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JonasDC 
\chapter{Operation}

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\section{Pipeline operation}

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The operation of the pipeline is shown in Figure~\ref{fig:pipeline_op}. One can see that the stages are started

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every 2 clock cycles ($\tau_{c}$ is the core clock period). This is needed because the least significant bit of the next

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stage result is needed. Every stage has to run $n$ (the width of the operands) times for the multiplication to be complete.

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\begin{figure}[H]

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\centering

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\includegraphics[trim=1.2cm 1.2cm 1.2cm 1.2cm, width=7cm]{pictures/pipeline_operation.pdf}

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\caption{Pipeline operation: Each circle represents an active stage. The number indicates how much times that stage

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has run. Dotted line contours indicate the stage is inactive.}

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\label{fig:pipeline_op}

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\end{figure}

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For performing one Montgomery multiplication using this core, the total computation time $T_m$ for an $n$bit operand

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with a $k$stage pipeline is given by~(\ref{eq:Tmult}).

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\begin{align}\label{eq:Tmult}

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T_{m} = \left[k + 2(n  1)\right] \tau_c

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\end{align}

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\newpage

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\section{Modular Simultaneous exponentiation operations}

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Exponentiations are calculated with Algorithm~\ref{alg:mme} which uses the Montgomery multiplier as the main computation

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step. It uses the principle of a squareandmultiply algorithm to calculate an exponentiation with 2 bases.

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\begin{algorithm}[H] % enter the algorithm environment

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\caption{Montgomery simultaneous exponentiation} % give the algorithm a caption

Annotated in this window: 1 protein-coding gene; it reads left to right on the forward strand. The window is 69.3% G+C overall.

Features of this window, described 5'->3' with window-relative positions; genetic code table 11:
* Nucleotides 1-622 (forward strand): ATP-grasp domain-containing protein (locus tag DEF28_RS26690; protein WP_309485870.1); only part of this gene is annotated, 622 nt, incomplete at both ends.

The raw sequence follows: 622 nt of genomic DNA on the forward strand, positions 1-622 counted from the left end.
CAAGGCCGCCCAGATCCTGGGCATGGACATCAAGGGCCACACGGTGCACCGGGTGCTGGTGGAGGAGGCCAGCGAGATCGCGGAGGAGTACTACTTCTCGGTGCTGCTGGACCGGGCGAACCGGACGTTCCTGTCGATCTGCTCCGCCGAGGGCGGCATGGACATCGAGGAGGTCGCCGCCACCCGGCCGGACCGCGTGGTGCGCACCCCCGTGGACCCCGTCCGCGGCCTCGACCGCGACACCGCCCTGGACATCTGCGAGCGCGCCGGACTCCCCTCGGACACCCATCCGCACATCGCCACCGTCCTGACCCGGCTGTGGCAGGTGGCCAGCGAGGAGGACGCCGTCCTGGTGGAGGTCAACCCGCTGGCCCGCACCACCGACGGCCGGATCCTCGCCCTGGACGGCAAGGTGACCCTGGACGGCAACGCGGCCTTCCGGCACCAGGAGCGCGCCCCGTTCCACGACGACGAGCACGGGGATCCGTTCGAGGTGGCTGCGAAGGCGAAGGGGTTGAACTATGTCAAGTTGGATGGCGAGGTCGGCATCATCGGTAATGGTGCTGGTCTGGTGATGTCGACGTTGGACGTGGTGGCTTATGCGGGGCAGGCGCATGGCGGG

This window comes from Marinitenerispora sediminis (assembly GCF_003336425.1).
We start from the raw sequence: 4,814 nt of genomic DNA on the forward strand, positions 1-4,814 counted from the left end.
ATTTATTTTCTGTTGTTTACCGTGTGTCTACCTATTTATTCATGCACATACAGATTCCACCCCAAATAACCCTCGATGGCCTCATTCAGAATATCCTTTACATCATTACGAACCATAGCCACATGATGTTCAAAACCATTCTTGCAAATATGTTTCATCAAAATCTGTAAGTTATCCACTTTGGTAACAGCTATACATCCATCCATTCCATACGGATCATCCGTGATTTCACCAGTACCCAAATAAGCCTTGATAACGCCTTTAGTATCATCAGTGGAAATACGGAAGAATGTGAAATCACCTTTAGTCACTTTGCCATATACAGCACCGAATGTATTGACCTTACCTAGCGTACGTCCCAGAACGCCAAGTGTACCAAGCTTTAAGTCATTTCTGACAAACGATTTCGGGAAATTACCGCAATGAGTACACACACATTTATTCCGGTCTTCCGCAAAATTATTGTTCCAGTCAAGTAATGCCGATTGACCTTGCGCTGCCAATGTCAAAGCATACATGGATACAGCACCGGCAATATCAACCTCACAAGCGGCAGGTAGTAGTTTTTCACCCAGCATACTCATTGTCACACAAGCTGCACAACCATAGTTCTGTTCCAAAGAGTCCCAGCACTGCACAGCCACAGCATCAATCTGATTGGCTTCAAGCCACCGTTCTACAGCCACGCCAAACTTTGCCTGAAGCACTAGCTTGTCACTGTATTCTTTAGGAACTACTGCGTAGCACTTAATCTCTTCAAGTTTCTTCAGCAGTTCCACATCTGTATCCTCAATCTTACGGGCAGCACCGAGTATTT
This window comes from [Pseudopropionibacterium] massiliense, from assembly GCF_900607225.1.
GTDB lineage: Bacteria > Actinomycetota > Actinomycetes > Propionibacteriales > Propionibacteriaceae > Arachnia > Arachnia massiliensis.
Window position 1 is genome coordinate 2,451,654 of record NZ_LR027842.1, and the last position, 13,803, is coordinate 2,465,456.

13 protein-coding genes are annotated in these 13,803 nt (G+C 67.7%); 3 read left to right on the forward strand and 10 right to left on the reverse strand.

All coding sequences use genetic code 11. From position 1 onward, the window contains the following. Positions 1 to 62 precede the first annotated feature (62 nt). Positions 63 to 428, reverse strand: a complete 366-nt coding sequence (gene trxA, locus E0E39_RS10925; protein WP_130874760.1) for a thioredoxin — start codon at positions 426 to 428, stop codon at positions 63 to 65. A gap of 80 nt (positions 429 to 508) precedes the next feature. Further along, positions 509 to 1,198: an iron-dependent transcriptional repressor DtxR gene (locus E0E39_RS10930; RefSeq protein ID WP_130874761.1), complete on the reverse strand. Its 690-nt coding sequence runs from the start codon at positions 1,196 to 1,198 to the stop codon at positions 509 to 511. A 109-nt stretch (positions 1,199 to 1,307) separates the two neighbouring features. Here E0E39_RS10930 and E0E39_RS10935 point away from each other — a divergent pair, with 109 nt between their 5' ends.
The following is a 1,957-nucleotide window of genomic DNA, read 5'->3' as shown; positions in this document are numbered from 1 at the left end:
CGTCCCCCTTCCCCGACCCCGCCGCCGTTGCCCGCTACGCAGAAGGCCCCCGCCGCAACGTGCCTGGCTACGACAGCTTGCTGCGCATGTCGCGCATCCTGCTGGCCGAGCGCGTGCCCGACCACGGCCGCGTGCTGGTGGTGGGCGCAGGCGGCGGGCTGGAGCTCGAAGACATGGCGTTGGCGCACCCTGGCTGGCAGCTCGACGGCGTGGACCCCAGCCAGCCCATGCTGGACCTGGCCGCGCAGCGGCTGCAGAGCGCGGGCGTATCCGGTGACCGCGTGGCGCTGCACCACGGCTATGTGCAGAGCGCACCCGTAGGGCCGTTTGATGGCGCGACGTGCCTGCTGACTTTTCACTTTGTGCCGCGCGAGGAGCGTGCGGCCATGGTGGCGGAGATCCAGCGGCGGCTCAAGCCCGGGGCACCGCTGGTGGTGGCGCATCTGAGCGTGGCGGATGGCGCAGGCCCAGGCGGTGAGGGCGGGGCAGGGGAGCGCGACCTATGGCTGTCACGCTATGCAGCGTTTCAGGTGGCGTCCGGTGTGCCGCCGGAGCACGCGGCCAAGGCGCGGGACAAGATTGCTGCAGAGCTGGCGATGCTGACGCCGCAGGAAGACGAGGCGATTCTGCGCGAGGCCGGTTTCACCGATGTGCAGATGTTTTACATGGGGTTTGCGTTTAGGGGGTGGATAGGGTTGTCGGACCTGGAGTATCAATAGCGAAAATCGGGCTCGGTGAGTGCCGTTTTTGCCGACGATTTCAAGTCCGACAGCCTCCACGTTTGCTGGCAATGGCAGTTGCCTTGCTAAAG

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\label{alg:mme} % and a label for \ref{} commands later in the document

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\algnewcommand\algorithmicdownto{\textbf{downto}}

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\algrenewtext{For}[3]%

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{\algorithmicfor\ #1 $\gets$ #2 \algorithmicdownto\ #3 \algorithmicdo}

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\algnewcommand\algorithmicswitch{\textbf{switch}}

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\algrenewtext{While}[2]%

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{\algorithmicswitch\ #1, #2}

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\algnewcommand\algorithmicinput{\textbf{Input:}}

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\algnewcommand\Input{\item[\algorithmicinput]}

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\algnewcommand\algorithmicoutput{\textbf{Output:}}

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\algnewcommand\Output{\item[\algorithmicoutput]}

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\footnotesize

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\begin{algorithmic}[1] % enter the algorithmic environment

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\Input $g_{0},\:g_{1},\:e_{0}=(e_{0_{t1}} \cdots e_{0_{0}})_{2},\:e_{1}=(e_{0_{t1}} \cdots e_{0_{0}})_{2},\:R^{2}\bmod m,\:m$

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\Output $g_{0}^{e_{0}} \cdot g_{1}^{e_{1}} \bmod m$

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\State $\tilde{g}_{0} := \text{Mont}(g_{0}, R^{2}),\:\tilde{g}_{1} := \text{Mont}(g_{1}, R^{2}),\:\tilde{g}_{01} := \text{Mont}(\tilde{g}_{0}, \tilde{g}_{1})$